Policies re: streaming movies

(1/7) > >>

I am curious as to whether faculty at other institutions have to follow the following conditions when showing movies in their classes:

1.  I can only show a movie that the student can access for free (meaning that I am limited to [old]movies that are available through a streaming service the college has contracted with).  This is a college policy.

2. I can't stream a movie through my personal Netflix account because the college doesn't have a contract with them. 

Doesn't this conflict with academic freedom?

You can't bring a dvd of a movie into your classes?

Evidently not.  This is why I am limited to one 8 year old movie.

The free movie thing is nuts.  

We have been told not to stream Netflix, however, and at one time, someone chose to interpret Fair Use to mean "Not allowed to screen DVDs in classes."  The latter gets summarily ignored as poppycock.  

I do remember being in a meeting once where the Netflix issue was discussed:

One colleague asked if that ban extended to offices.  (Admin:Yes! Because those are school computers!)

But wait, said another, my research requires that I watch films and I have always streamed them in my office while working and writing.  Am I now no longer allowed to do my research in my office?  (Ah... no! Sorry!  That's okay!  It's the classroom computers that are a problem!)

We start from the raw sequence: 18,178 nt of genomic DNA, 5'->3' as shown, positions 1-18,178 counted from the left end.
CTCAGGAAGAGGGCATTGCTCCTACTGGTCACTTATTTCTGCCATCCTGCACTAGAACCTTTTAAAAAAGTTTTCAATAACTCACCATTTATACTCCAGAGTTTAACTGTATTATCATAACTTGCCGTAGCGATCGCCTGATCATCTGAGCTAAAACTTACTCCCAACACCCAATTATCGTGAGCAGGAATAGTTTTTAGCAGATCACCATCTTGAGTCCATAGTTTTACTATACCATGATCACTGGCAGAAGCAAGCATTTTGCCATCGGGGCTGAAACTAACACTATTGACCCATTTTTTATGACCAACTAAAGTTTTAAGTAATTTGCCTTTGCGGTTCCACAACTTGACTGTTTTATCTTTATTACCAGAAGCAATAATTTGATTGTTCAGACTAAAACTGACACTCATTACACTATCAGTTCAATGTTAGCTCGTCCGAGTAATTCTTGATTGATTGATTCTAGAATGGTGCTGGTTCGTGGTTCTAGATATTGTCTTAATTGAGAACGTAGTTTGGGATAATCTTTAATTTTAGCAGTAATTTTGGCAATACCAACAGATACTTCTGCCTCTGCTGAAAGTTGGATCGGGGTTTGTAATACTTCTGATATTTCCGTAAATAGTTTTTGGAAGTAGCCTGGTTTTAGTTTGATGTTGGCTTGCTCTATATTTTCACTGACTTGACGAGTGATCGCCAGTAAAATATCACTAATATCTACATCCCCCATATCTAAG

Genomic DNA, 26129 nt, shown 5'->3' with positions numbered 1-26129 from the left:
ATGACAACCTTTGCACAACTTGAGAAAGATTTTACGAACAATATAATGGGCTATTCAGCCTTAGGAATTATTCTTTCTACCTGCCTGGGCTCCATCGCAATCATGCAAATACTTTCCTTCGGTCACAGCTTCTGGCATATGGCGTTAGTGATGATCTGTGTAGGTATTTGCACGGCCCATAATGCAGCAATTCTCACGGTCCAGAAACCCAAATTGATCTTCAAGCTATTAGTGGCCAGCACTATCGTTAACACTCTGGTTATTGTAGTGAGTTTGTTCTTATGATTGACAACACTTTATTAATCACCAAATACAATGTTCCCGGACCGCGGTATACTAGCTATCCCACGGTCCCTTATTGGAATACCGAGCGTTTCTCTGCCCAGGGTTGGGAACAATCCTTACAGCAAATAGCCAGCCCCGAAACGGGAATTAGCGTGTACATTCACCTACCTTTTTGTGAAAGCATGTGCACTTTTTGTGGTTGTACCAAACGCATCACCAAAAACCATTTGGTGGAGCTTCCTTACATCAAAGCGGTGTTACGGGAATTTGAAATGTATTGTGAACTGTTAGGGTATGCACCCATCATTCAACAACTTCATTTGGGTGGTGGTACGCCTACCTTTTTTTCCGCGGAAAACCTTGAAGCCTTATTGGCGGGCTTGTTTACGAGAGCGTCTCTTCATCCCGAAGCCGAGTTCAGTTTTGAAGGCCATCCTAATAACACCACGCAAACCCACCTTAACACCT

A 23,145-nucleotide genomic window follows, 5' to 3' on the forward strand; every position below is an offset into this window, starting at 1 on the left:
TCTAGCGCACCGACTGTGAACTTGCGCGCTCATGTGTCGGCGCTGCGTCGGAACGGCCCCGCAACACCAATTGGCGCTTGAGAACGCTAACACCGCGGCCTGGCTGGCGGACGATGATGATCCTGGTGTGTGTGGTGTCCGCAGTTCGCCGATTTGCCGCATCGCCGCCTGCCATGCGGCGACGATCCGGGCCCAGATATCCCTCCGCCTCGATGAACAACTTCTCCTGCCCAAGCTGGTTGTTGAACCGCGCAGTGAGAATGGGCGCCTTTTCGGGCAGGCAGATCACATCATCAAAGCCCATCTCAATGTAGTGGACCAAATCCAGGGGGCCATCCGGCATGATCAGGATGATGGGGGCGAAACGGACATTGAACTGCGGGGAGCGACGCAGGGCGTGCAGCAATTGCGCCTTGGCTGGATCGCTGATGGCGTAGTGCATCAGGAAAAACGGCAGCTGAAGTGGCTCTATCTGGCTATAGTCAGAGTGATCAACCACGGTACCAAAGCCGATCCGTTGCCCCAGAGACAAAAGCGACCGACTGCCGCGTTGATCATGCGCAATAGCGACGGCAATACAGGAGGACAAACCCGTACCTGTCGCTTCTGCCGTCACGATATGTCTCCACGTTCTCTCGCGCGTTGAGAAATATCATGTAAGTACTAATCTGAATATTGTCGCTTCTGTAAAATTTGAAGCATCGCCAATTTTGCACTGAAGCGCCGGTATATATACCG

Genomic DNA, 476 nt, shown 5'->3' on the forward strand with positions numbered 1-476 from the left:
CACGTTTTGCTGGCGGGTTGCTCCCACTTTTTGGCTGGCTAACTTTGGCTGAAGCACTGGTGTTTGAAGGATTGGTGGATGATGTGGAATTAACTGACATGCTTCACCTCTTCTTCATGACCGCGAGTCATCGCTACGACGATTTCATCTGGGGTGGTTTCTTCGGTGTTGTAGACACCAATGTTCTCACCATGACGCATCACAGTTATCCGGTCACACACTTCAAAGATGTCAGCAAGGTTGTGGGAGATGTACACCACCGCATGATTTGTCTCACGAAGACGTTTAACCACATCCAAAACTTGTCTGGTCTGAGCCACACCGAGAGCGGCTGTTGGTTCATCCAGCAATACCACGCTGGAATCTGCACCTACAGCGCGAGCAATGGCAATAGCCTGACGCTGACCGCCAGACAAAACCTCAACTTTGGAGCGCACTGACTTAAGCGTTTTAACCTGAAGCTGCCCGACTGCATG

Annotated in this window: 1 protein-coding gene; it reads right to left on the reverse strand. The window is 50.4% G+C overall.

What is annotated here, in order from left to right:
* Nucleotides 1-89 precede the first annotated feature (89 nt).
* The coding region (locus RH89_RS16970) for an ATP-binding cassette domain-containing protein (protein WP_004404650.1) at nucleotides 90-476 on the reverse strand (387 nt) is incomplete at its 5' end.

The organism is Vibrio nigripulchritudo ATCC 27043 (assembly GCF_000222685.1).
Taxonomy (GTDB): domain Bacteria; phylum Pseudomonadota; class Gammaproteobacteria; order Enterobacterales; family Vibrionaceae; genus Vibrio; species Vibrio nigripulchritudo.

Another colleague:  "So what if we bring our office laptop to a classroom and use it on the wireless network?" (No, that'll still register as classroom use.)

Computer Colleague: Explains in painstaking detail how the wireless network works, how the routers are installed in the academic buildings, and how the offices also use the same routers as the classrooms, etc. etc. etc. (Blink, blink.  Blink. Don't use your school laptop to stream.)

Film Researcher objected again.  

Another colleague then asked if it were permissible to stream Netflix on the school's server but on the faculty member's personal computer, in a classroom.

Then one colleague asked if he could use his research fund to pay his Netflix subscription so as to get around our streaming-from-Netflix "ban."    

and on and on and on it spiraled.   (I adore my colleagues.  They are brilliant in the face of idiotic policy.)

I think that forcing one to use content only available though the streaming service is very unreasonable and certainly raises academic freedom issues.

It is the streaming service pushing for these restrictions?  How is this policy enforced anyway and what are the consequences for violating it?  You should raise the issue with your faculty governance body.

I'd show a movie from a DVD anyway.  Heck with 'em.


[0] Message Index

[#] Next page